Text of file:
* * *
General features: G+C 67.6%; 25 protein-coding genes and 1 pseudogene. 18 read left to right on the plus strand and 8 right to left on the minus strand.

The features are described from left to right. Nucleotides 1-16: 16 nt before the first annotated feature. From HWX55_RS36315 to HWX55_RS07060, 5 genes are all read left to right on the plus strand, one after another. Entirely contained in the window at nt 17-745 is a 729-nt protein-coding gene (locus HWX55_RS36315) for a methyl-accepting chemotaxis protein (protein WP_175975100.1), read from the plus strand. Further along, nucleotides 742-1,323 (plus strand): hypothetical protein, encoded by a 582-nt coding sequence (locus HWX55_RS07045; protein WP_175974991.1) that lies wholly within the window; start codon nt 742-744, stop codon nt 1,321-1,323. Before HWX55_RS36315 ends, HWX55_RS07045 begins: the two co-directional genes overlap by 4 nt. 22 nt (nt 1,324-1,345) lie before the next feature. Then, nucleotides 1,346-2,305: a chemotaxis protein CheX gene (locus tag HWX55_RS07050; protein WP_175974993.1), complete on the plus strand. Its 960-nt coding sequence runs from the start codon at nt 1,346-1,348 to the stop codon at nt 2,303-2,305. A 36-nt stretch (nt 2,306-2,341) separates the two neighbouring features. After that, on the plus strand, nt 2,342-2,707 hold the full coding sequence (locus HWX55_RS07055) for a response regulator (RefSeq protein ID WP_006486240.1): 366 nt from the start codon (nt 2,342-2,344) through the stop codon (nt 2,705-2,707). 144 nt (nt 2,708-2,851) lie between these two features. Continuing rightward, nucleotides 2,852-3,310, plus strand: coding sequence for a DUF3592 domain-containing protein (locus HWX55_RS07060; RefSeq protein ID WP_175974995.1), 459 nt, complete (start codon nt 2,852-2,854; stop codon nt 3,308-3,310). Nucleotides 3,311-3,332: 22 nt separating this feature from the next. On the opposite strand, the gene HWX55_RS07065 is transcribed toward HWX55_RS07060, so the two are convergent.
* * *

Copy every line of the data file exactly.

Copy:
General features: G+C 67.6%; 25 protein-coding genes and 1 pseudogene. 18 read left to right on the plus strand and 8 right to left on the minus strand.

The features are described from left to right. Nucleotides 1-16: 16 nt before the first annotated feature. From HWX55_RS36315 to HWX55_RS07060, 5 genes are all read left to right on the plus strand, one after another. Entirely contained in the window at nt 17-745 is a 729-nt protein-coding gene (locus HWX55_RS36315) for a methyl-accepting chemotaxis protein (protein WP_175975100.1), read from the plus strand. Further along, nucleotides 742-1,323 (plus strand): hypothetical protein, encoded by a 582-nt coding sequence (locus HWX55_RS07045; protein WP_175974991.1) that lies wholly within the window; start codon nt 742-744, stop codon nt 1,321-1,323. Before HWX55_RS36315 ends, HWX55_RS07045 begins: the two co-directional genes overlap by 4 nt. 22 nt (nt 1,324-1,345) lie before the next feature. Then, nucleotides 1,346-2,305: a chemotaxis protein CheX gene (locus tag HWX55_RS07050; protein WP_175974993.1), complete on the plus strand. Its 960-nt coding sequence runs from the start codon at nt 1,346-1,348 to the stop codon at nt 2,303-2,305. A 36-nt stretch (nt 2,306-2,341) separates the two neighbouring features. After that, on the plus strand, nt 2,342-2,707 hold the full coding sequence (locus HWX55_RS07055) for a response regulator (RefSeq protein ID WP_006486240.1): 366 nt from the start codon (nt 2,342-2,344) through the stop codon (nt 2,705-2,707). 144 nt (nt 2,708-2,851) lie between these two features. Continuing rightward, nucleotides 2,852-3,310, plus strand: coding sequence for a DUF3592 domain-containing protein (locus HWX55_RS07060; RefSeq protein ID WP_175974995.1), 459 nt, complete (start codon nt 2,852-2,854; stop codon nt 3,308-3,310). Nucleotides 3,311-3,332: 22 nt separating this feature from the next. On the opposite strand, the gene HWX55_RS07065 is transcribed toward HWX55_RS07060, so the two are convergent.